The Oak Park Promise Neighborhood collaboration was established in Sacramento’s oldest suburban neighborhood, Oak Park. This is a 15-year initiative to transform Oak Park into a community where every resident can live, learn, work and be healthy. Over 40 partners have come together to collaborate and share information, resources and knowledge to create a community web of high-quality programs and services focusing on education, health, jobs and housing that are easy to access.


The Sacramento Housing and Redevelopment Agency began the process of identifying affordable housing developers and builders to build affordable housing on its surplus vacant lots throughout the Promise Zone. It also selected a local homebuilder to build an additional 72 single-family homes in the Del Paso Heights community. The 2017 goal is to expand homeownership opportunities to eligible families with earnings at 80% of the area median income.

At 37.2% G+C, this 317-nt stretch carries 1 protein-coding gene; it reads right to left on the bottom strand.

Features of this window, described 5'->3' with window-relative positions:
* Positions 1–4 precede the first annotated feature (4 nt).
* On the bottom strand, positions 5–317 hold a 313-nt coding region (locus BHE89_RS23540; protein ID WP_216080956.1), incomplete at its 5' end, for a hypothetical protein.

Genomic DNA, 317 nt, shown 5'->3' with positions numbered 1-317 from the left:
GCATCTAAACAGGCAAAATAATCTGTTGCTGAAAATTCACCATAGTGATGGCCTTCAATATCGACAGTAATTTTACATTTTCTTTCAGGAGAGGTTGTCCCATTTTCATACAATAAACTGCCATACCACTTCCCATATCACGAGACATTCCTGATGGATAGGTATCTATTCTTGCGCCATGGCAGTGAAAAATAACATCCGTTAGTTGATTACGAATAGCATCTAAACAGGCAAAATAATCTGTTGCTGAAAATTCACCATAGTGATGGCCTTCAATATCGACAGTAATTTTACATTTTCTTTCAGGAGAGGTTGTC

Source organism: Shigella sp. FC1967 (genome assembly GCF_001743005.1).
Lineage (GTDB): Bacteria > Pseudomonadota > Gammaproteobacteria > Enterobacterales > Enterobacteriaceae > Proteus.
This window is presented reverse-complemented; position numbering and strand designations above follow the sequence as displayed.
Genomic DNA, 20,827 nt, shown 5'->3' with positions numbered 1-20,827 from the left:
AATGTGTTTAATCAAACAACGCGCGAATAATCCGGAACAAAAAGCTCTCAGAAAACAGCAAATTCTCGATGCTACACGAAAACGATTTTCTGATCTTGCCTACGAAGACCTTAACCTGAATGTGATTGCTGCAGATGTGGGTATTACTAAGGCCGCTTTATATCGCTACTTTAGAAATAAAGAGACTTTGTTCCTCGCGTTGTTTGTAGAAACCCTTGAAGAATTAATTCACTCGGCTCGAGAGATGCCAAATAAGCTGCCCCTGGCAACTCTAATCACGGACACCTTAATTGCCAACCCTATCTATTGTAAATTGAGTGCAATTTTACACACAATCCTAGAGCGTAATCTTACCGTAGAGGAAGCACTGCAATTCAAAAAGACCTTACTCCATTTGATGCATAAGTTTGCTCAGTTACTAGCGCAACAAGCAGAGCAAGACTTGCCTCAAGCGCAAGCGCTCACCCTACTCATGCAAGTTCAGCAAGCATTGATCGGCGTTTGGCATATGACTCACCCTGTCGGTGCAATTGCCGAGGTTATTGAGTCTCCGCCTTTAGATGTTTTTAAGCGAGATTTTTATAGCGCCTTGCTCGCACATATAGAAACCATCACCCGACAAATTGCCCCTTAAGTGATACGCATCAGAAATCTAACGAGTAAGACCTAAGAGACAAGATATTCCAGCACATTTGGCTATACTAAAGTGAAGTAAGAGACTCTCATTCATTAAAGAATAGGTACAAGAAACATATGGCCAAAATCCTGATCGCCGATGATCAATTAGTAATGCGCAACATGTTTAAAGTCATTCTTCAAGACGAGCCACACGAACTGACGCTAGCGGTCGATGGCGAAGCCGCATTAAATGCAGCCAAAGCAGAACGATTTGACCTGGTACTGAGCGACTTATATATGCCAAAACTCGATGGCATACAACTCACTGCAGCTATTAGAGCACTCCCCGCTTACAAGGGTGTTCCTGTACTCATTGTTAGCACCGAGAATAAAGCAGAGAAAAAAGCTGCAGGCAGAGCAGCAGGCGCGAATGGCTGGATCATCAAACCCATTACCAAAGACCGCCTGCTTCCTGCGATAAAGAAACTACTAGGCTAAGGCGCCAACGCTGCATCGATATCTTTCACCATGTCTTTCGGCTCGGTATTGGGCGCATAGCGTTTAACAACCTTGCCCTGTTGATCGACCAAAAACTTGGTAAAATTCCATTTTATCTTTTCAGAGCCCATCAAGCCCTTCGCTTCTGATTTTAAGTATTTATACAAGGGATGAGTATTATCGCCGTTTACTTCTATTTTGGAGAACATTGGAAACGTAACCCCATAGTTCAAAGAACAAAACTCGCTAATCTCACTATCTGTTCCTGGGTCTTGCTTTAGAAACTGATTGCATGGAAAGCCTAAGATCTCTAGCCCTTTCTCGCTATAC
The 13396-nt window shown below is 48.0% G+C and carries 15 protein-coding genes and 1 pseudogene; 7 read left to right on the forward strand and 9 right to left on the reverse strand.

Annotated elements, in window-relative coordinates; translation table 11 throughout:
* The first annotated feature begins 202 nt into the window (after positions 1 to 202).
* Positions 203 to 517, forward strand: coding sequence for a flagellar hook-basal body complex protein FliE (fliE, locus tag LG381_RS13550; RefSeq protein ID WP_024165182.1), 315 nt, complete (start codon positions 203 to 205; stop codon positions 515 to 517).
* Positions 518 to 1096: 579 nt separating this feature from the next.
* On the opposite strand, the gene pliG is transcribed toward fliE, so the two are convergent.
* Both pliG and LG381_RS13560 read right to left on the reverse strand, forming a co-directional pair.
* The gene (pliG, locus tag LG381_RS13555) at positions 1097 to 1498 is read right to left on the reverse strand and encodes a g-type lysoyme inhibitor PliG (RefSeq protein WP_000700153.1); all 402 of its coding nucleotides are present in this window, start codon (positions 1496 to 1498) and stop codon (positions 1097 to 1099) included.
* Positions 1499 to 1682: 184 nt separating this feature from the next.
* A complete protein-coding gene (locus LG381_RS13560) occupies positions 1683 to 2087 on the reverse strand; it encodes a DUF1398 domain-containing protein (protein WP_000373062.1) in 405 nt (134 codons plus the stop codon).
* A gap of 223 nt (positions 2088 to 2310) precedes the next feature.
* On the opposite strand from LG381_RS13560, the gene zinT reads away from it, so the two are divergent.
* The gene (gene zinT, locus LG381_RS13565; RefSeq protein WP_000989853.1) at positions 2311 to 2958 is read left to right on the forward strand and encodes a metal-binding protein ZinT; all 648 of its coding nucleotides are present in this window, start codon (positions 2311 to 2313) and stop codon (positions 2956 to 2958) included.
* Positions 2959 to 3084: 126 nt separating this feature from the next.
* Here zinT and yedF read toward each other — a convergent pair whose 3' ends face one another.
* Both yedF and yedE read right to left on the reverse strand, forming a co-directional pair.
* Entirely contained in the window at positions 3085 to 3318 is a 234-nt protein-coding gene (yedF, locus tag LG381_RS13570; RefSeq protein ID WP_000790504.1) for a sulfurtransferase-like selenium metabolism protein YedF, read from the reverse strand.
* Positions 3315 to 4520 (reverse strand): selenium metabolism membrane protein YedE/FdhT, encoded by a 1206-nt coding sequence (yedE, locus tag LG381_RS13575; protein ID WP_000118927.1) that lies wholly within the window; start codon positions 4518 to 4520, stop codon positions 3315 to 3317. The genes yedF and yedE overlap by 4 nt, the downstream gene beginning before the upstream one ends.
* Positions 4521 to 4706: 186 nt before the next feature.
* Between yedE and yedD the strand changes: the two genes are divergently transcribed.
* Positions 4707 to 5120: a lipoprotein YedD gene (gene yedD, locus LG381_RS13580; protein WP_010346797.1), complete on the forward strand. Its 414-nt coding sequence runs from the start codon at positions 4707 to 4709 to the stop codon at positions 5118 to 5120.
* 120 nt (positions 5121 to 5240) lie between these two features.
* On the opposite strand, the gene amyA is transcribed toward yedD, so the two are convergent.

The Sacramento Municipal Utility District (SMUD) made a significant commitment to support residents in the Oak Park neighborhood. The mission of SMUD is to enhance the quality of life for their customers and community by providing creative energy solutions and promoting their core values of leadership, ingenuity, community and integrity. They have a goal to promote energy efficiency education to low-income customers in the Sacramento area through coordinated efforts with community service providers.